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History Agrees with Tennessee Football Head Coach Josh Heupel that “The best is yet to come.”

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Tennessee head coach Josh Heupel has orchestrated one of the greatest turnarounds college football has seen in the past 35 years.

And his first two years at Tennessee compare favorably to the best coaches to ever pace the sidelines at Sheilds-Watkins Field.

No wonder athletic director Danny White didn’t hesitate to bump Heupel’s salary to $9 million a year.

Under adverse conditions, Heupel has exceeded everyone’s expectations and made Tennessee relevant again in the big, bad SEC – where upward mobility is difficult to achieve.

Since 1990, you can find coaches who have managed rapid-fire rebuilding jobs.

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Florida had lost five games four years in a row before Steve Spurrier took over in 1990 and went 9-2 then 10-2 in his first two years.

Alabama was 6-7 when Nick Saban assumed control in 2007. The Tide went 7-6 in Saban’s first year, then started his second season 12-0, including 8-0 in SEC regular-season play.

Auburn had back-to-back five-win seasons before Terry Bowden went 11-0 while on NCAA probation in 1993.

LSU won six games in the two years preceding Saban’s arrival in 2000. Saban went 8-4 his first year on the Bayou and won the SEC in Year Two.

No doubt, those were terrific turnarounds – two by iconic coaches.

But none of them faced the hurdles Heupel had to endure. Tennessee went 3-7 in 2020 and Jeremy Pruitt was fired in January 2021 amid an NCAA investigation.  More than 40 players left the program in a nine-month period. The cloud of the NCAA probe would continue for more than two years.

But that didn’t stop Heupel. He went 7-6 his first season and averaged over 39 points per game with a bunch of castoffs and heretofore unproductive players. Remember, Cedric Tillman had eight catches in his first three years at UT and Virginia Tech gave up on quarterback Hendon Hooker.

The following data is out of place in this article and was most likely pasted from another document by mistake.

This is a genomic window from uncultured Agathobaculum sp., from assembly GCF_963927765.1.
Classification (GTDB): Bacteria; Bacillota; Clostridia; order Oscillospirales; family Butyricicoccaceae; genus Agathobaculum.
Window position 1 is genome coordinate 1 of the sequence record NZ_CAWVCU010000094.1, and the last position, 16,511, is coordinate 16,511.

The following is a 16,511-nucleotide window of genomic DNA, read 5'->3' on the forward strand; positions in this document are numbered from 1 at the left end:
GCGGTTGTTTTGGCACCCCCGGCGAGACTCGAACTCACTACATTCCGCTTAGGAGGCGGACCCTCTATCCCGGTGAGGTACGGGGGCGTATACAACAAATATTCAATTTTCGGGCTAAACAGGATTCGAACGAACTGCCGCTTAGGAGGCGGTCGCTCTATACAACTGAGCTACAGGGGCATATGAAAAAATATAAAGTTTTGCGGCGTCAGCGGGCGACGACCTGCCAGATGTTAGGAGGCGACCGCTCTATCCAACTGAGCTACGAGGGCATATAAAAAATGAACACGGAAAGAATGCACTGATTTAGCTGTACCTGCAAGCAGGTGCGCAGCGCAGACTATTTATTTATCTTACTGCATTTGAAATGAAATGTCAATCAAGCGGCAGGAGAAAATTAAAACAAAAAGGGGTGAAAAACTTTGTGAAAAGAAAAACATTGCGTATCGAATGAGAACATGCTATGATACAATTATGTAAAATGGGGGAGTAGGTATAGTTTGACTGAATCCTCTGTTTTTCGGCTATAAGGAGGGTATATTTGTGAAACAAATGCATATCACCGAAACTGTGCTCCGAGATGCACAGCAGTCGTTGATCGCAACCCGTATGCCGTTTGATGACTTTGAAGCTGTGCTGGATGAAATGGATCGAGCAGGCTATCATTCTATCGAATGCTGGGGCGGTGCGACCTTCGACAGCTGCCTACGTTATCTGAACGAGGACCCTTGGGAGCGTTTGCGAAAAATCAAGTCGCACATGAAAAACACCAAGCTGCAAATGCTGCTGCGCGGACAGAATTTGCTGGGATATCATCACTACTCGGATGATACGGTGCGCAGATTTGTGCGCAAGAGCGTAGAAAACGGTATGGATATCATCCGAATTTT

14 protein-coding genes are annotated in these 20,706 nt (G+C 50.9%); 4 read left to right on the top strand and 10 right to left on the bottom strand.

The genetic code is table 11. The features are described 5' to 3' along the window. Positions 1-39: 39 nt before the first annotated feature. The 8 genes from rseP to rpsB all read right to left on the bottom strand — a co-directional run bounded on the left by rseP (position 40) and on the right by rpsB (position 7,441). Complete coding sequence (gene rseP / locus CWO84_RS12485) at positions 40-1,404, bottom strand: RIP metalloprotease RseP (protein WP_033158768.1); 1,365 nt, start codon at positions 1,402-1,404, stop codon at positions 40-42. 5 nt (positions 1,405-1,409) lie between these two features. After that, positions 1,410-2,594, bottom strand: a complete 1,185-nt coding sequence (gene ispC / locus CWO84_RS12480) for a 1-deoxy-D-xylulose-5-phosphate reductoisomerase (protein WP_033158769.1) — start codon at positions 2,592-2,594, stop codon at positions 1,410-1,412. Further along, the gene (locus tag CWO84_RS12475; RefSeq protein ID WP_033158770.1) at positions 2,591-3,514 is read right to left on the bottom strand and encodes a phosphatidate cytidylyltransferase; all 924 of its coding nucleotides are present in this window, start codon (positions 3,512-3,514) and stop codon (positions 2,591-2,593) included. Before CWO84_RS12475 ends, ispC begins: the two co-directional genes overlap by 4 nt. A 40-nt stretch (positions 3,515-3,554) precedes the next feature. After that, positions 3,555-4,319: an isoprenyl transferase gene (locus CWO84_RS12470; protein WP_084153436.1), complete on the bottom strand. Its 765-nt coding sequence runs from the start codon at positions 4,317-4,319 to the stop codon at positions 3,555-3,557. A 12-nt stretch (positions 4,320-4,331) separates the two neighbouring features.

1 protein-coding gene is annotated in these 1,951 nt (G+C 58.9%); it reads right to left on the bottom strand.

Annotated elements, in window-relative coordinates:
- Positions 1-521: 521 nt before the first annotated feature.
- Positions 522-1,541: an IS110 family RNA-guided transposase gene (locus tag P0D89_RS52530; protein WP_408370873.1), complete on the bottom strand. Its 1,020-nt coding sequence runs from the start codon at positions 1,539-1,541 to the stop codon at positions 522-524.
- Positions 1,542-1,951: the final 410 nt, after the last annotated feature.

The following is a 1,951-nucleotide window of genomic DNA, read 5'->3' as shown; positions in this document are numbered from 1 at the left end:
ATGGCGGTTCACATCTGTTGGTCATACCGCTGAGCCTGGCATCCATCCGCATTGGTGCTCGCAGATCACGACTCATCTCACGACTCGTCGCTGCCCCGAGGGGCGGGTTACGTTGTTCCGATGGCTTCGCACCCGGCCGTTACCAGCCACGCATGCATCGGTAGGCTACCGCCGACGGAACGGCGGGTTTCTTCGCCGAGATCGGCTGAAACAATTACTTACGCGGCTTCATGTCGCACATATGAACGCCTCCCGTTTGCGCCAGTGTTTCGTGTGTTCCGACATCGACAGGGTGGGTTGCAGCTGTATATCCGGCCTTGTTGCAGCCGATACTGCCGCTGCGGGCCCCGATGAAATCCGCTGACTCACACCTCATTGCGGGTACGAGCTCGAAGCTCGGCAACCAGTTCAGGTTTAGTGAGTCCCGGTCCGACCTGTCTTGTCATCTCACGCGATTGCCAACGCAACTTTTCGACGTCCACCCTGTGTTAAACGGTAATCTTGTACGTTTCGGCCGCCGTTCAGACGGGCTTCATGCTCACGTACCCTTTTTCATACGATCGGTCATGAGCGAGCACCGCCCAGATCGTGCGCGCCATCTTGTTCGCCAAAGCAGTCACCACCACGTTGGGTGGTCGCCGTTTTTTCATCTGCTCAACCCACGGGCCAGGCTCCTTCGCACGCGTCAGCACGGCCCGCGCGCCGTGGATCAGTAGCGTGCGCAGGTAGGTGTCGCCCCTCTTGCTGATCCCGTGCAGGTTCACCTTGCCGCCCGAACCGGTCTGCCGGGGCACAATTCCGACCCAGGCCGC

UT also self-imposed a 12-scholarship reduction.

Last year, Heupel guided the Vols to wins over Florida, LSU, Alabama and Clemson in the Orange Bowl while leading the nation in total offense and points per game.

He made Vegas oddsmakers look foolish by going 11-2 in Year Two.

He also made skeptics of his UT hire look foolish.

Could Heupel’s offense work in the SEC? Could he get production from his quarterback? Could he recruit? Could his defense hold up while his up-tempo offense put it in harm’s way?

The answer to each of those questions so far has been a resounding YES.

And what he has done in his first two years at Tennessee borders on historic.

He is 18-8 in two seasons. Only one other UT coach won more than 18 games in his first two seasons on Rocky Top (Bill Battle, 21).

Only one other UT coach had an 11-win season in any of his first two years (Battle).

Battle inherited a great program left behind when Doug Dickey flew the coup to Florida. Battle went 11-1 then 10-2.  In the next five years, Battle won 10, 8, 7, 7 and 6 games before being fired.

Phillip Fulmer won 18 games in his first two seasons, but he also inherited a ready-made team and had Heath Shuler and Peyton Manning as quarterbacks.

Bowden Wyatt’s second team (1956) went 10-1, losing only in the Sugar Bowl.

Gen. Robert Neyland inherited a program that had gone 8-7-1 the previous two years and started his UT tenure 16-1-1 – the best two-year start win-percentage wise by any Vols coach. (Battle was 21-3).

In the more modern era, the first two years saw John Majors win nine games, Derek Dooley 11, Butch Jones 12 and Jeremy Pruitt 13.  

Only Neyland and Battle had a better start to their Tennessee coaching career than has Heupel.

And as Heupel said in Miami after the victory over Clemson: “The best is yet to come.’’

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